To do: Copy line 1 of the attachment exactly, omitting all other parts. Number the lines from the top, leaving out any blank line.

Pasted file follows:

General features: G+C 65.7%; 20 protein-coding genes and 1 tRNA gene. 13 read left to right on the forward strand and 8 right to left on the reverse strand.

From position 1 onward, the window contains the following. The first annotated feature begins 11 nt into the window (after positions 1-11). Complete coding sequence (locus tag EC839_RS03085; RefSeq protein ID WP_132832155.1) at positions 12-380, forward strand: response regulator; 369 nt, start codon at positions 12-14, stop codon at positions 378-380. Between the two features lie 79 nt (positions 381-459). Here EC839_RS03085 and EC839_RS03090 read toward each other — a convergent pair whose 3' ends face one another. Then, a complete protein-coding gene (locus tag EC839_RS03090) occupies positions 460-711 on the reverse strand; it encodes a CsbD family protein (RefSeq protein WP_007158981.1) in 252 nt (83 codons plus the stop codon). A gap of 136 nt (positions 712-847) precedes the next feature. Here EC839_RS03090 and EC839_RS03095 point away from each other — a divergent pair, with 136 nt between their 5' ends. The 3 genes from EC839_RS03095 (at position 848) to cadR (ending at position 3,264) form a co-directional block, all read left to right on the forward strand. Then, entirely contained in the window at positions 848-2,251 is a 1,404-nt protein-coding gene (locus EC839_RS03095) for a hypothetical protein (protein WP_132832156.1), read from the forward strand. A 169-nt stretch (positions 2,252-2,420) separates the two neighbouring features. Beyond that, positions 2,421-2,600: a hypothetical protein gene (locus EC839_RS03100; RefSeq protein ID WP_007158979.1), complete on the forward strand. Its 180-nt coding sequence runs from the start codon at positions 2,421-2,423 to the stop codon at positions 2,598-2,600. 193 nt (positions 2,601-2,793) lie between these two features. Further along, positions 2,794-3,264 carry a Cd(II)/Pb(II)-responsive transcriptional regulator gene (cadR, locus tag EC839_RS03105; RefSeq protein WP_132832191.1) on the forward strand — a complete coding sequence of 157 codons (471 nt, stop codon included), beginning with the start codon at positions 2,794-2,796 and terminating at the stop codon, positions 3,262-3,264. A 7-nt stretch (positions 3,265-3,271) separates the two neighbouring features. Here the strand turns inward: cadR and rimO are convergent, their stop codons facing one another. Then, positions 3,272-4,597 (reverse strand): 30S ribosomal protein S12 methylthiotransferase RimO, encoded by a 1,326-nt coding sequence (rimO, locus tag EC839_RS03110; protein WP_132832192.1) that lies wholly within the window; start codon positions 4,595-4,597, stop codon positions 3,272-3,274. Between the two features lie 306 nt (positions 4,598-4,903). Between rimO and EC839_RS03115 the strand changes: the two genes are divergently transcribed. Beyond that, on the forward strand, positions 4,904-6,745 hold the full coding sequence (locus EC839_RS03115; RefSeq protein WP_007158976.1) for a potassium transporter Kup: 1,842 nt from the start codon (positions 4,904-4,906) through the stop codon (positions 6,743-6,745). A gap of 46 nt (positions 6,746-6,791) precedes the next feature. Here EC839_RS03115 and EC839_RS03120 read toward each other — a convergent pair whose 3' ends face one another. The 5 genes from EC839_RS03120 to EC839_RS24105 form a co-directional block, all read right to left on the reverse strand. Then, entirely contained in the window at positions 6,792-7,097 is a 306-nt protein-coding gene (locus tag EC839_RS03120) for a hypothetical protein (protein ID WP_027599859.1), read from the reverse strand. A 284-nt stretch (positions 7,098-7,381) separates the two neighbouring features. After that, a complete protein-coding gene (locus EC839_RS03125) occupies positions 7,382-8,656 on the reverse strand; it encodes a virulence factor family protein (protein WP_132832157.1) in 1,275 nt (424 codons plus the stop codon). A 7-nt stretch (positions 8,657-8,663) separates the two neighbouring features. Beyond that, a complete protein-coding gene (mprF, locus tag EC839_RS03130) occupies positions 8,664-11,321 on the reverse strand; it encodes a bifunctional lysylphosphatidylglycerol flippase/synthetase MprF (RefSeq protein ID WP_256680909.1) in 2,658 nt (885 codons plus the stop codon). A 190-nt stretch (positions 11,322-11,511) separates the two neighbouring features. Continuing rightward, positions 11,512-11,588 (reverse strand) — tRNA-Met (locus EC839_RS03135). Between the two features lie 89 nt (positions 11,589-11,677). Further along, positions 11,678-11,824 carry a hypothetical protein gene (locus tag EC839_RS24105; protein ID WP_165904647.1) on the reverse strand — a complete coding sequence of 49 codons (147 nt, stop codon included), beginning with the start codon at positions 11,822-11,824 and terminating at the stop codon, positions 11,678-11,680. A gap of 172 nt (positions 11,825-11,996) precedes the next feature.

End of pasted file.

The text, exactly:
General features: G+C 65.7%; 20 protein-coding genes and 1 tRNA gene. 13 read left to right on the forward strand and 8 right to left on the reverse strand.